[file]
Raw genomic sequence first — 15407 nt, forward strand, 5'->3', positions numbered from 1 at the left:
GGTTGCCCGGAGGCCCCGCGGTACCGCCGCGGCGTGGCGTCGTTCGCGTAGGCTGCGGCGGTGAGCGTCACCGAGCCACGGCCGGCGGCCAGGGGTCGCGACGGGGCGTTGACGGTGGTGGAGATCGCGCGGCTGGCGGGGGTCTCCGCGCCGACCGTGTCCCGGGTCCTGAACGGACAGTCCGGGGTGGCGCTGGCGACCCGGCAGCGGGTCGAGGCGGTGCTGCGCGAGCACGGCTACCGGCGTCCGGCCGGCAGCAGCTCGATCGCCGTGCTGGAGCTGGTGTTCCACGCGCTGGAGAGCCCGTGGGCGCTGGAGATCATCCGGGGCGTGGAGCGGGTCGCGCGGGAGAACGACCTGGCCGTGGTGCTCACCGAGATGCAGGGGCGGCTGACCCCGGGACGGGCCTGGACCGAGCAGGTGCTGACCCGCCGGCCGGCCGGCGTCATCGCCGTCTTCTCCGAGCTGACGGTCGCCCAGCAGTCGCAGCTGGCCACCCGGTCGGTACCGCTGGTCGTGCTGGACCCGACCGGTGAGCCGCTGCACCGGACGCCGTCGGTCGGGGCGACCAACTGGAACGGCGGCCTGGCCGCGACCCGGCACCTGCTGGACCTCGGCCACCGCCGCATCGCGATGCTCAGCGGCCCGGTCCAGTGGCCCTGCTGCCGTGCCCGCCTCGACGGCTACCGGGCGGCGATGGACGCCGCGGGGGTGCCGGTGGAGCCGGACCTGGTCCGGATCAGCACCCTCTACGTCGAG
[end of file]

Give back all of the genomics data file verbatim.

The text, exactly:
Raw genomic sequence first — 15407 nt, forward strand, 5'->3', positions numbered from 1 at the left:
GGTTGCCCGGAGGCCCCGCGGTACCGCCGCGGCGTGGCGTCGTTCGCGTAGGCTGCGGCGGTGAGCGTCACCGAGCCACGGCCGGCGGCCAGGGGTCGCGACGGGGCGTTGACGGTGGTGGAGATCGCGCGGCTGGCGGGGGTCTCCGCGCCGACCGTGTCCCGGGTCCTGAACGGACAGTCCGGGGTGGCGCTGGCGACCCGGCAGCGGGTCGAGGCGGTGCTGCGCGAGCACGGCTACCGGCGTCCGGCCGGCAGCAGCTCGATCGCCGTGCTGGAGCTGGTGTTCCACGCGCTGGAGAGCCCGTGGGCGCTGGAGATCATCCGGGGCGTGGAGCGGGTCGCGCGGGAGAACGACCTGGCCGTGGTGCTCACCGAGATGCAGGGGCGGCTGACCCCGGGACGGGCCTGGACCGAGCAGGTGCTGACCCGCCGGCCGGCCGGCGTCATCGCCGTCTTCTCCGAGCTGACGGTCGCCCAGCAGTCGCAGCTGGCCACCCGGTCGGTACCGCTGGTCGTGCTGGACCCGACCGGTGAGCCGCTGCACCGGACGCCGTCGGTCGGGGCGACCAACTGGAACGGCGGCCTGGCCGCGACCCGGCACCTGCTGGACCTCGGCCACCGCCGCATCGCGATGCTCAGCGGCCCGGTCCAGTGGCCCTGCTGCCGTGCCCGCCTCGACGGCTACCGGGCGGCGATGGACGCCGCGGGGGTGCCGGTGGAGCCGGACCTGGTCCGGATCAGCACCCTCTACGTCGAG